Dark purple with a nose of black currant, eucalyptus, wood shavings and pencil lead. On the palate is a vibrant, somewhat tannic attack of currants, black berries and more graphite. Very young wine with a good cellaring potential. 89 points with a drinking window of 2016-2022. (Or you could run it through a Vinturi and pair it with a ribeye!) I paid $24 at the winery and give it 3 stars. Salut….
For the past two weekends I have been tinkering on the Big Green Egg, trying to perfect a Turkey so I am ready for Thanksgiving. The first effort was not very good, the recipe was too involved and the timing was not right plus I had to leave the grill alone for most of the afternoon to see my son’s football game. I tried to cook it ‘low and slow’ but it ended up being dry. This past weekend I tried it again, using the standard 325 degree heat, very little wood chunks, and a simple bouquet of herbs shoved up it’s heiny. It worked.
I planned on drinking the Mazilly Pommard with the bird and I opened this Cali Chard up for my folks and Moxie, who prefer white wine. I got in a glass or two myself and was glad I did, this wine is good. Light yellow in color was to be expected, so I delved right into the nose. Lemon zest, melon and yellow apples greeted me right off the bat. Zesty with a hint of steel were on my notes for an initial impression. I then got green apples and melons. A smooth transition to a delightful mid palate left me thinking it was not quite buttery but silky in texture. The wine had a long finish and I gave it 91 points. I paid around $24 at Costco for it and will give it 4 stars. It paired beautifully with the bird. It would also ring with some seafood, perhaps a creamy pasta. Tasty stuff. Salut….
There is so much I want to say…. I’ll start with my mission- to taste the full lineup of Mollydooker’s wines. Seeing as my local shop doesn’t carry all of them, the folks downunda were kind enough (no, really generous enough) to send me a sampling of their full range. With their help I previously managed to procure the 2009 and 2010 Carnival of Love and now also have the 2012. I will endeavor to get the 2011 so I can do a 4 year vertical. I digress.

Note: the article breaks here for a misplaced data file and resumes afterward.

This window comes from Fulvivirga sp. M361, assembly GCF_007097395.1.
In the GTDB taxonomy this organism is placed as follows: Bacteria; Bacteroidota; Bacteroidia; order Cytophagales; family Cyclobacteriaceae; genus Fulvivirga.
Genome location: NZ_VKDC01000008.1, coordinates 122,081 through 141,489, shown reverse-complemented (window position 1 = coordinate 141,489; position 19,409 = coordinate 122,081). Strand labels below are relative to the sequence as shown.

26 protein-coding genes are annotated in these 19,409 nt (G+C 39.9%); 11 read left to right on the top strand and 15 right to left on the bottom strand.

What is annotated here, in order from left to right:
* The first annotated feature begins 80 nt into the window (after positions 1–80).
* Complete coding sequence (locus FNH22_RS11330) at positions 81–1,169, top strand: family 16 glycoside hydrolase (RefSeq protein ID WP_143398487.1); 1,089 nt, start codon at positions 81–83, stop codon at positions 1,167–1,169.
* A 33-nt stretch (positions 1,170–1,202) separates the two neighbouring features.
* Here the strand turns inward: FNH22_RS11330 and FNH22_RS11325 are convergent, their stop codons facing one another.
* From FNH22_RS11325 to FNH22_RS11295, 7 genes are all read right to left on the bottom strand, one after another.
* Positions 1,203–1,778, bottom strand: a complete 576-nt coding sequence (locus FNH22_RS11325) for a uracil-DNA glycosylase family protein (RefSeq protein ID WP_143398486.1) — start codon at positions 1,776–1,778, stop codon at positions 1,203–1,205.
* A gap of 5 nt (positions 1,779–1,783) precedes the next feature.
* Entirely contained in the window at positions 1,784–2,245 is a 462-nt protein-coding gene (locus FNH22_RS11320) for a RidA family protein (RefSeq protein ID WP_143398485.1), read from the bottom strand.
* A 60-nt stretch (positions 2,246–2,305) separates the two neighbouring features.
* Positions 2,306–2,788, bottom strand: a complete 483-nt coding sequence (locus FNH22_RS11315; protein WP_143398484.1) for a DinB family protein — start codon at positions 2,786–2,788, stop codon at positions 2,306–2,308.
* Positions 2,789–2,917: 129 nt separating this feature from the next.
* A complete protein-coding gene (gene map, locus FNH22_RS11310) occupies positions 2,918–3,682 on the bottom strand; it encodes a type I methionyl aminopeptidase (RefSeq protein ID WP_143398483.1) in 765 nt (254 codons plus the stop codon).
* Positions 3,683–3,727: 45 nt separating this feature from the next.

Verdelho is the varietal used in the Violinist. Predominantly Portuguese, I was surprised to see it on the label of this winery’s sole white wine. This wine was a gorgeous pale yellow in the glass, telltale of what was to come. On the nose- pear, apple and a touch of wood. I was blown away by the initial attack. Pear, Quince and Yellow apple all mixing it up. The mouthfeel is superb, with a fullness reminiscent of a Cali Chardonnay. Gentle and balanced acidity make this a full bodied wine with some nice finishing notes of nut, Asian pear and flowers. I timed a good 20 second finish on this wine.
Now, back to the chicken and the egg…… Did I cook chicken for dinner because I was having this wine, or did I pick this wine to go along with the bird I was going to cook anyways? I shall not reveal the correct answer. Once the chicken was done, I decided to immediately whip up a spicy gravy to go with it. I just happened to have some fresh stock from the other night, so I dressed it up just so- a dash of sage, some onion powder, a hint of salt and a boatload of Chili and Red Pepper. The resultant sauce was red in color and fiery in nature.
The combination of the spicy sauce and the somewhat sweetness of the Verdelho- a perfect combo. This wine sits at a whopping 16% alcohol which is a shocking amount for most wines, let alone a white. I tip my hat to the winemaker who has managed to hide the alcohol without a trace of heat, well done Andrew.
The majority of Mollydooker’s wines are priced at $25. For this amount of cash you are getting an exceptional wine with complexity and depth not to mention great taste and mouthfeel. I am going 89 points and 4 stars for this one and recommend drinking it with some fish or poultry. Salut….
Having just drunk the more delicate Pinot Noir, this was a smack to the face. A huge, tannic, rustic wine that was nearly black in the glass. Full bodied and not afraid to show it, this wine had notes of blackberry, licorice and oak on the nose. On the palate, very earthy, almost too much even for me. The garrigue infused funk overpowered the black fruits. The tannins were great and will hold this wine for at least 5 years but it is drinking great right now. My personal opinion is 88 points for this wine. The balance of fruit and secondary flavors weighed the scoring down for me. For $24 it may be worthy of a try but be prepared for it. I suggest pairing this Syrah/Grenache blend with a beef stew or lasagna- something hearty. I’m going with 3 stars for now. Salut….